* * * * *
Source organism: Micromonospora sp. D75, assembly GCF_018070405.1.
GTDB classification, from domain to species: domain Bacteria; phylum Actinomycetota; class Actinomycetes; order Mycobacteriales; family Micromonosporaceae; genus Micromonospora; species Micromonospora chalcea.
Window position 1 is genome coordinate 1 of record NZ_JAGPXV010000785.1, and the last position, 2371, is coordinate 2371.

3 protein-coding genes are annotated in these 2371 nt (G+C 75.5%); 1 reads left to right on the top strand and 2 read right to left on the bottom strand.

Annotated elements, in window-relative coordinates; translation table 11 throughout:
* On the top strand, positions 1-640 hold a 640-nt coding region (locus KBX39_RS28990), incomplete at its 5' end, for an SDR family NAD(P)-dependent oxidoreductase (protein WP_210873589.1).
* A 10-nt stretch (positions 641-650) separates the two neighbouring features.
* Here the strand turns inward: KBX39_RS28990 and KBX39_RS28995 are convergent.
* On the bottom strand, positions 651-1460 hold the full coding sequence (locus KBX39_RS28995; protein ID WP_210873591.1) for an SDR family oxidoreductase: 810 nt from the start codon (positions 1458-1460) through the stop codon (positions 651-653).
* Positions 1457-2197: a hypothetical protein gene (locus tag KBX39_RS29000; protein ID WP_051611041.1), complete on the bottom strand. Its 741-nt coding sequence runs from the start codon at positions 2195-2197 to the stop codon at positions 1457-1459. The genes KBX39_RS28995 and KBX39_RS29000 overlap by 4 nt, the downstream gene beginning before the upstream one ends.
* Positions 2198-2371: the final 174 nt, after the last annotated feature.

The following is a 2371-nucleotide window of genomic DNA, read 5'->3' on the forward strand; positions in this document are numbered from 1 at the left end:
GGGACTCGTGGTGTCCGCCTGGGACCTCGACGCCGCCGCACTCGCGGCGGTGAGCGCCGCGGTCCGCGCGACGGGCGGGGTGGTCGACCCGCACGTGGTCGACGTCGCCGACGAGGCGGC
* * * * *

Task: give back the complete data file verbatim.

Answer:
Source organism: Micromonospora sp. D75, assembly GCF_018070405.1.
GTDB classification, from domain to species: domain Bacteria; phylum Actinomycetota; class Actinomycetes; order Mycobacteriales; family Micromonosporaceae; genus Micromonospora; species Micromonospora chalcea.
Window position 1 is genome coordinate 1 of record NZ_JAGPXV010000785.1, and the last position, 2371, is coordinate 2371.

3 protein-coding genes are annotated in these 2371 nt (G+C 75.5%); 1 reads left to right on the top strand and 2 read right to left on the bottom strand.

Annotated elements, in window-relative coordinates; translation table 11 throughout:
* On the top strand, positions 1-640 hold a 640-nt coding region (locus KBX39_RS28990), incomplete at its 5' end, for an SDR family NAD(P)-dependent oxidoreductase (protein WP_210873589.1).
* A 10-nt stretch (positions 641-650) separates the two neighbouring features.
* Here the strand turns inward: KBX39_RS28990 and KBX39_RS28995 are convergent.
* On the bottom strand, positions 651-1460 hold the full coding sequence (locus KBX39_RS28995; protein ID WP_210873591.1) for an SDR family oxidoreductase: 810 nt from the start codon (positions 1458-1460) through the stop codon (positions 651-653).
* Positions 1457-2197: a hypothetical protein gene (locus tag KBX39_RS29000; protein ID WP_051611041.1), complete on the bottom strand. Its 741-nt coding sequence runs from the start codon at positions 2195-2197 to the stop codon at positions 1457-1459. The genes KBX39_RS28995 and KBX39_RS29000 overlap by 4 nt, the downstream gene beginning before the upstream one ends.
* Positions 2198-2371: the final 174 nt, after the last annotated feature.

The following is a 2371-nucleotide window of genomic DNA, read 5'->3' on the forward strand; positions in this document are numbered from 1 at the left end:
GGGACTCGTGGTGTCCGCCTGGGACCTCGACGCCGCCGCACTCGCGGCGGTGAGCGCCGCGGTCCGCGCGACGGGCGGGGTGGTCGACCCGCACGTGGTCGACGTCGCCGACGAGGCGGC